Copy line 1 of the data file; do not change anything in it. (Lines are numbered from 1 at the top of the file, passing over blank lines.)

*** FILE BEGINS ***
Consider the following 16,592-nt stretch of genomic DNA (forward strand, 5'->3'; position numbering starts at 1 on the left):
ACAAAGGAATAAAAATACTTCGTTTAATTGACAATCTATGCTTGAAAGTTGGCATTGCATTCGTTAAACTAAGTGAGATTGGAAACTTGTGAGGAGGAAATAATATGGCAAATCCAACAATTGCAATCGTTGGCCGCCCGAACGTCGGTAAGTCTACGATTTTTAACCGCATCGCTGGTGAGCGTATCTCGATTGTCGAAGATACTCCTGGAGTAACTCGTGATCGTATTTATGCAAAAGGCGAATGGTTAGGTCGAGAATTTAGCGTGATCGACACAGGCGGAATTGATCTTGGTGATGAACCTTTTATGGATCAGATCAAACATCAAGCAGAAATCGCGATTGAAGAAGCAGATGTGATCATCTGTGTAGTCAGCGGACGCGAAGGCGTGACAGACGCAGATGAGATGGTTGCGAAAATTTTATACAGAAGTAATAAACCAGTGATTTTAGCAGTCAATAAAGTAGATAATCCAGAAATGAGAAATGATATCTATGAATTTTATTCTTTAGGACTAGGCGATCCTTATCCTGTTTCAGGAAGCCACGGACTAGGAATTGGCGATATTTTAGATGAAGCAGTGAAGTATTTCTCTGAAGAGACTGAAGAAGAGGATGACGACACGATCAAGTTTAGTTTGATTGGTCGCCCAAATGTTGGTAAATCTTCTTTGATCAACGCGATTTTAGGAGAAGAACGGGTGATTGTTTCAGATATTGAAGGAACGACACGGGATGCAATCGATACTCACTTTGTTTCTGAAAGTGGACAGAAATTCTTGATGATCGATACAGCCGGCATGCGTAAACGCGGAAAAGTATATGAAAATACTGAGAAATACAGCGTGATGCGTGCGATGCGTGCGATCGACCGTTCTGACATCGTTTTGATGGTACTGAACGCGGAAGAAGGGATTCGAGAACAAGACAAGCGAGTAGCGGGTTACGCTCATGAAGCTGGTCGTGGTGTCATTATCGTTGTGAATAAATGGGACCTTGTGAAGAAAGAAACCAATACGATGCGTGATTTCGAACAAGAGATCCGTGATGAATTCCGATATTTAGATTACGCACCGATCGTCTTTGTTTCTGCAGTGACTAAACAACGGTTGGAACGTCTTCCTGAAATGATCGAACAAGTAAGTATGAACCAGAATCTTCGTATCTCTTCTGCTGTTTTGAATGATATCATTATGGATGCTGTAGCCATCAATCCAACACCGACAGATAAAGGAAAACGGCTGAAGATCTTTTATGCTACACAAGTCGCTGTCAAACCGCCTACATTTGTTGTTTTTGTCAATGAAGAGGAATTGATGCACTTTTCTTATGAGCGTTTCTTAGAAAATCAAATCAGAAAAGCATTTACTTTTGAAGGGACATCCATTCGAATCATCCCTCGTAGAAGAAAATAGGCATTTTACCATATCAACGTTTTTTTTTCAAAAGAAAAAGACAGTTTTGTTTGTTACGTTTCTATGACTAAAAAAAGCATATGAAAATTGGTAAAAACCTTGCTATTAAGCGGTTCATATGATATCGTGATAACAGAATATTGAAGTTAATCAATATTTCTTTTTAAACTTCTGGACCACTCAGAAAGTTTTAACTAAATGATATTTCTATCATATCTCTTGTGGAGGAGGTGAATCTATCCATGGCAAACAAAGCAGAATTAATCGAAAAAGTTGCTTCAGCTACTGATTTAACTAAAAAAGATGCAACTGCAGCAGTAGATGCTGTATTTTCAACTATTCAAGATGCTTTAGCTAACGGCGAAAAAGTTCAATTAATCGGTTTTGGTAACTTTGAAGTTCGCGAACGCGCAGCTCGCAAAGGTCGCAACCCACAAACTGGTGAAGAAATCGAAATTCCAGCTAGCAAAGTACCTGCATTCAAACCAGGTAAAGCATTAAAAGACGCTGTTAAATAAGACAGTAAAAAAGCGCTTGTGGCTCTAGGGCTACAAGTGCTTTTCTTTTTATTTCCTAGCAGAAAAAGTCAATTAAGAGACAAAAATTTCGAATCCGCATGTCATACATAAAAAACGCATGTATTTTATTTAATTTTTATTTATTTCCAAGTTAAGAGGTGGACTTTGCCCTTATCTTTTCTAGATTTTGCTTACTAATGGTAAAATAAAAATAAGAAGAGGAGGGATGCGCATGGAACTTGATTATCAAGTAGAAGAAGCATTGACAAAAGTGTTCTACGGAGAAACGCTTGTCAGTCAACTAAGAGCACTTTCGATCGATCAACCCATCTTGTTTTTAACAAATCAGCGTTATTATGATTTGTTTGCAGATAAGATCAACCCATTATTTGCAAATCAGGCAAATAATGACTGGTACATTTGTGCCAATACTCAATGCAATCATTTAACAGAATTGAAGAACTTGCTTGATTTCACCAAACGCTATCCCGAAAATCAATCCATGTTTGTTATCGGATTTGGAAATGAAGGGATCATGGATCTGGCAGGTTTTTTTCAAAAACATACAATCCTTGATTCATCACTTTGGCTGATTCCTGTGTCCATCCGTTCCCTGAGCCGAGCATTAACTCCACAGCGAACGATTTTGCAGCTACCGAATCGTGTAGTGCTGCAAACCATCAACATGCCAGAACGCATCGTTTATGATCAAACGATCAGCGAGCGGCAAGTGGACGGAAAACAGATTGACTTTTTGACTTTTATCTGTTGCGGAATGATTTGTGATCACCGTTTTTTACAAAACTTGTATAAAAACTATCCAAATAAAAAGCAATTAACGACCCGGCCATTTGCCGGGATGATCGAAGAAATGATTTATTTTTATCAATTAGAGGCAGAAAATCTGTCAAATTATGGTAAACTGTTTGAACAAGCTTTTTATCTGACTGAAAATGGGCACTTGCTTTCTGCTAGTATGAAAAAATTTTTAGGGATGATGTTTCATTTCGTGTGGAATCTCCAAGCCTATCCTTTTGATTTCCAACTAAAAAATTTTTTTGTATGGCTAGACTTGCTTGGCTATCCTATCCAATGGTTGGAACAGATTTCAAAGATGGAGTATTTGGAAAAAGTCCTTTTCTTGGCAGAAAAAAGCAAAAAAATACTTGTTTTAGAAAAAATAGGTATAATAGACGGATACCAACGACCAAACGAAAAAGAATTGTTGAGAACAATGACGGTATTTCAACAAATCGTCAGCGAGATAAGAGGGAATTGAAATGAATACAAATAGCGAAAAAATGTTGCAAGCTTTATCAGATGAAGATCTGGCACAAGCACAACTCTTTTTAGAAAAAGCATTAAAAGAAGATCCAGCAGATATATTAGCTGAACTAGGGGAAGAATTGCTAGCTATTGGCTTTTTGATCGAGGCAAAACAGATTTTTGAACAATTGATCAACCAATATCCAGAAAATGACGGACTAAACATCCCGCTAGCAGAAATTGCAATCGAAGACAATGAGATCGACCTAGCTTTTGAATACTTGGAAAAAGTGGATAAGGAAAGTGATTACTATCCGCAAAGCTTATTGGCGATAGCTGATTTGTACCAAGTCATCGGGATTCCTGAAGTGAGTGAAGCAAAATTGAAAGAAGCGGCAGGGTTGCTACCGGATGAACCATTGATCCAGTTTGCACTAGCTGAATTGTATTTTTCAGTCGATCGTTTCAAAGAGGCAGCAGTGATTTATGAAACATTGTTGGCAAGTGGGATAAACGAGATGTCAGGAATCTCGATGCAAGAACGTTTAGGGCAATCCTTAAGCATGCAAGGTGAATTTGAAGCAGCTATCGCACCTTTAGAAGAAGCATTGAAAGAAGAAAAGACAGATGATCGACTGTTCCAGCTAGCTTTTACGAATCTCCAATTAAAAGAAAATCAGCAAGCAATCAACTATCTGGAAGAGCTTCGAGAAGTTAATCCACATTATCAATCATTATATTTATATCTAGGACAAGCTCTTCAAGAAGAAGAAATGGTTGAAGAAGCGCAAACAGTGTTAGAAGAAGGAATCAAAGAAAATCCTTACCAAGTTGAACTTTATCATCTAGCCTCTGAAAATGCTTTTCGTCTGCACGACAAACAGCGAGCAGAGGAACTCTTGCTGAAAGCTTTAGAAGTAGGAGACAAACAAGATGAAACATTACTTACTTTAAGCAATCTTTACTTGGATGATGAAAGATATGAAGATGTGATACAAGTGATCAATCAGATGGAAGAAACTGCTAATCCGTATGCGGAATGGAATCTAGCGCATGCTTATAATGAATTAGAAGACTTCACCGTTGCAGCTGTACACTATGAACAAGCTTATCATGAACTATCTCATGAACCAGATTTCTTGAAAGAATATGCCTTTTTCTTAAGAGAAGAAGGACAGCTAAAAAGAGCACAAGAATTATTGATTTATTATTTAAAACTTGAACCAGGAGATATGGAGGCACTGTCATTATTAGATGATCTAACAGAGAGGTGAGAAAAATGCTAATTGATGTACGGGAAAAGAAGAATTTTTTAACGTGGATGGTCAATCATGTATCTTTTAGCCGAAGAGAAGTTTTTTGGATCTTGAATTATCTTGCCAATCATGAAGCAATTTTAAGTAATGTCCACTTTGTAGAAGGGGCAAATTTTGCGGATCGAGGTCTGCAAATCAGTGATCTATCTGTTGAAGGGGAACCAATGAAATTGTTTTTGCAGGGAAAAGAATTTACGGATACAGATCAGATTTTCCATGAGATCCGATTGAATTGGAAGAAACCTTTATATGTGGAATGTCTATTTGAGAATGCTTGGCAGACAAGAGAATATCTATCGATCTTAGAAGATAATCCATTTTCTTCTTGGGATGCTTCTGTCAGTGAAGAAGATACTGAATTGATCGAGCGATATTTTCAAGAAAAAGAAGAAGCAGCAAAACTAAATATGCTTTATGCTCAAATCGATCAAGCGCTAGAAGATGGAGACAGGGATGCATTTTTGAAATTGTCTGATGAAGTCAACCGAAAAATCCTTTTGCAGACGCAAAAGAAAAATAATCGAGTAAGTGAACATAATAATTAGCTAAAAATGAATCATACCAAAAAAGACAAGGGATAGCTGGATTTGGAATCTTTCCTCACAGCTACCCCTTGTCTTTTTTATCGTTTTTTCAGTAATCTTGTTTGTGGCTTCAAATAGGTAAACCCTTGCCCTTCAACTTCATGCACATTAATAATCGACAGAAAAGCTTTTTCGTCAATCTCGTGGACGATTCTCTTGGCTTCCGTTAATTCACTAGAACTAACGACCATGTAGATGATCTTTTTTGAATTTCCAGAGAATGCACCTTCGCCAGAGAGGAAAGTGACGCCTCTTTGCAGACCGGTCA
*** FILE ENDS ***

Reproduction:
Consider the following 16,592-nt stretch of genomic DNA (forward strand, 5'->3'; position numbering starts at 1 on the left):